My first real writing gig came while writing about something I truly love, fly fishing. Here’s a piece I wrote a long time ago, back when I was in college. Unless you are into the outdoors or fly fishing, this one may not suit you 🙂
Mastering Pocket Water:
Pocket water is medium to medium-fast water flowing through exposed large rocks and boulders. As the water moves through, pockets of water form in varying sizes. Normally these areas are located in canyons and sometimes require a bit of a hike. Nevertheless, skipping the area is a mistake. These pockets are full of trout.
Before getting started, gently roll rocks over in and around the boulders to see what kind of bugs scamper for shelter. Caddis and Mayfly nymphs, usually brownish green, black, or grey, are the most abundant food source in most trout streams. If you see twenty brown bugs and one grey bug, tie on a fly (Pheasant Tail nymph) the same size as the brown bugs under the rock. If you see twenty brown bugs and twenty grey bugs, tie two nymphs on. (Pheasant Tail Nymph and a Hare’s Ear Nymph.) If you don’t see any bugs, continue to turn over rocks until you find some. I learned a long time ago that most of the flies at the fly fishing shop were meant to catch fisherman, not fish. If you find several different bugs, of various sizes and color, write down or commit to memory what you saw to use later if necessary.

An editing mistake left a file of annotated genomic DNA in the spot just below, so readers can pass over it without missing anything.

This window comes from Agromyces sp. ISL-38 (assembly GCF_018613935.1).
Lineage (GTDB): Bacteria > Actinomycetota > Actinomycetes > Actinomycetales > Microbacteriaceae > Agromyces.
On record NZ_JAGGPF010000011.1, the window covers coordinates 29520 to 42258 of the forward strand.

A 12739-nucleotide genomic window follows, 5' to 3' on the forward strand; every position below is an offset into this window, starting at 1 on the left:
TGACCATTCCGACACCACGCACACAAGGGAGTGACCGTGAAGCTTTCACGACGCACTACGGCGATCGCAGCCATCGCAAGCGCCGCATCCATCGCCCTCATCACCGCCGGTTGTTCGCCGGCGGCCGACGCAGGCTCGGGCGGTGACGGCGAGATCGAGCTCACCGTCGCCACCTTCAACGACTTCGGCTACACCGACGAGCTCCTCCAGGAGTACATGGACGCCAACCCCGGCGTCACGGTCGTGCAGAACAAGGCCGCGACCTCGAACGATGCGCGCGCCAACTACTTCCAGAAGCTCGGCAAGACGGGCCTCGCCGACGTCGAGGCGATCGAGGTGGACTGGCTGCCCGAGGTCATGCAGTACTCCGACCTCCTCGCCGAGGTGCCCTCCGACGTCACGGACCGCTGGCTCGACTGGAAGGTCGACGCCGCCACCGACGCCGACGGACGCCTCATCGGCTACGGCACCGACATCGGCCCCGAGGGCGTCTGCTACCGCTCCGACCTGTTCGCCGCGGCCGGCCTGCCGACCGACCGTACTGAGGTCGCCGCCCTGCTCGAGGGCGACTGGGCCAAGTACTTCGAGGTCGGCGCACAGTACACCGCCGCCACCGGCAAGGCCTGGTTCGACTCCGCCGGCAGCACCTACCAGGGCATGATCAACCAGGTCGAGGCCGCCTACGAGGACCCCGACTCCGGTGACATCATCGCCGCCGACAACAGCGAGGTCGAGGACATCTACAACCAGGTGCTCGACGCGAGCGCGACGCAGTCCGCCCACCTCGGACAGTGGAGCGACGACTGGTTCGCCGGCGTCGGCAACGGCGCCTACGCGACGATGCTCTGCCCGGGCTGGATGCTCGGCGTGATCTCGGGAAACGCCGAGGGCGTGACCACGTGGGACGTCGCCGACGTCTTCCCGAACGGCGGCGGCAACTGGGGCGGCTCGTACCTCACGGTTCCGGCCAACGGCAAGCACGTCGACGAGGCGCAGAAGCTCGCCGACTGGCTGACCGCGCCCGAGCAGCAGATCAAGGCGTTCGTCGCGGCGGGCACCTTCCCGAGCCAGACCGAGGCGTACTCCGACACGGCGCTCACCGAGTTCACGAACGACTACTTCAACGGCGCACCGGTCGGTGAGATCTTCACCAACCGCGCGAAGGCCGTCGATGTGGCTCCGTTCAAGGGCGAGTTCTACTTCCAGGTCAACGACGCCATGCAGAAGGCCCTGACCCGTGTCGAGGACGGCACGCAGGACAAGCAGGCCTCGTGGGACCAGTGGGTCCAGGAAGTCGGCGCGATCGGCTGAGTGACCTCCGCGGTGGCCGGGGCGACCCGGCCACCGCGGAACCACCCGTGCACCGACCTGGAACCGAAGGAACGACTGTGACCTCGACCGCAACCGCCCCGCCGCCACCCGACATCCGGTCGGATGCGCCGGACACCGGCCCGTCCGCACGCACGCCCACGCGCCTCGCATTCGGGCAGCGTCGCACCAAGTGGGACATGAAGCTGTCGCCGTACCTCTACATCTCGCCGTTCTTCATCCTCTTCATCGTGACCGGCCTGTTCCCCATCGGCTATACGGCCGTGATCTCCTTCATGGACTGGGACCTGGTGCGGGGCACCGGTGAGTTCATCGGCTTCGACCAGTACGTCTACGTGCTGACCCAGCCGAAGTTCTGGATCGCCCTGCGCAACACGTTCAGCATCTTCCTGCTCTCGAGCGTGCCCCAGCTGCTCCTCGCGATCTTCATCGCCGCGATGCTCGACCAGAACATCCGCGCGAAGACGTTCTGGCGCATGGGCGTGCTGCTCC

Pheasant Tail Hare’s Ear
Next read the water. As the water flows to the left or right when it passes by a boulder, feeding lanes are created. Take a few spent leaves, throw them in the water, and watch where they go naturally… this is where you want to present a fly. Normally, bigger trout will be at or near the front of the boulders-giving them first dibs on the food coming through. Focus most of your attention where the fish live and eat as some of the water won’t hold many fish.
Begin at the head of the pocket water by presenting a fly on the side of the boulder closest to the shoreline you are standing on. Aim the cast about two feet ahead of the lane you want to fish and immediately do a few stack mends to help get the flies down quick. Vary the depth of the flies with split shot or weighted nymphs until you are sure the flies are working the entire water column. Do four to five casts on each side of the boulder. Work the “pocket water” after fishing the sides of the boulders. Do about five presentations in this area as well. It sounds tedious, but continue this process for every boulder. After working the boulders closest to you, work the far bank and the slicks. If you don’t hook up, go back to the beginning and change flies. After you catch a fish, stick with the fly that worked until you stop catching fish. The current will help your line downstream and move the fly for you; however, you may need to gently assist the fly as it travels through the pockets of water to make it appear more natural and to prevent snags-similar to the European nymphing technique. The key is to watch your indicator and fly line closely- anything weird happens, set the hook.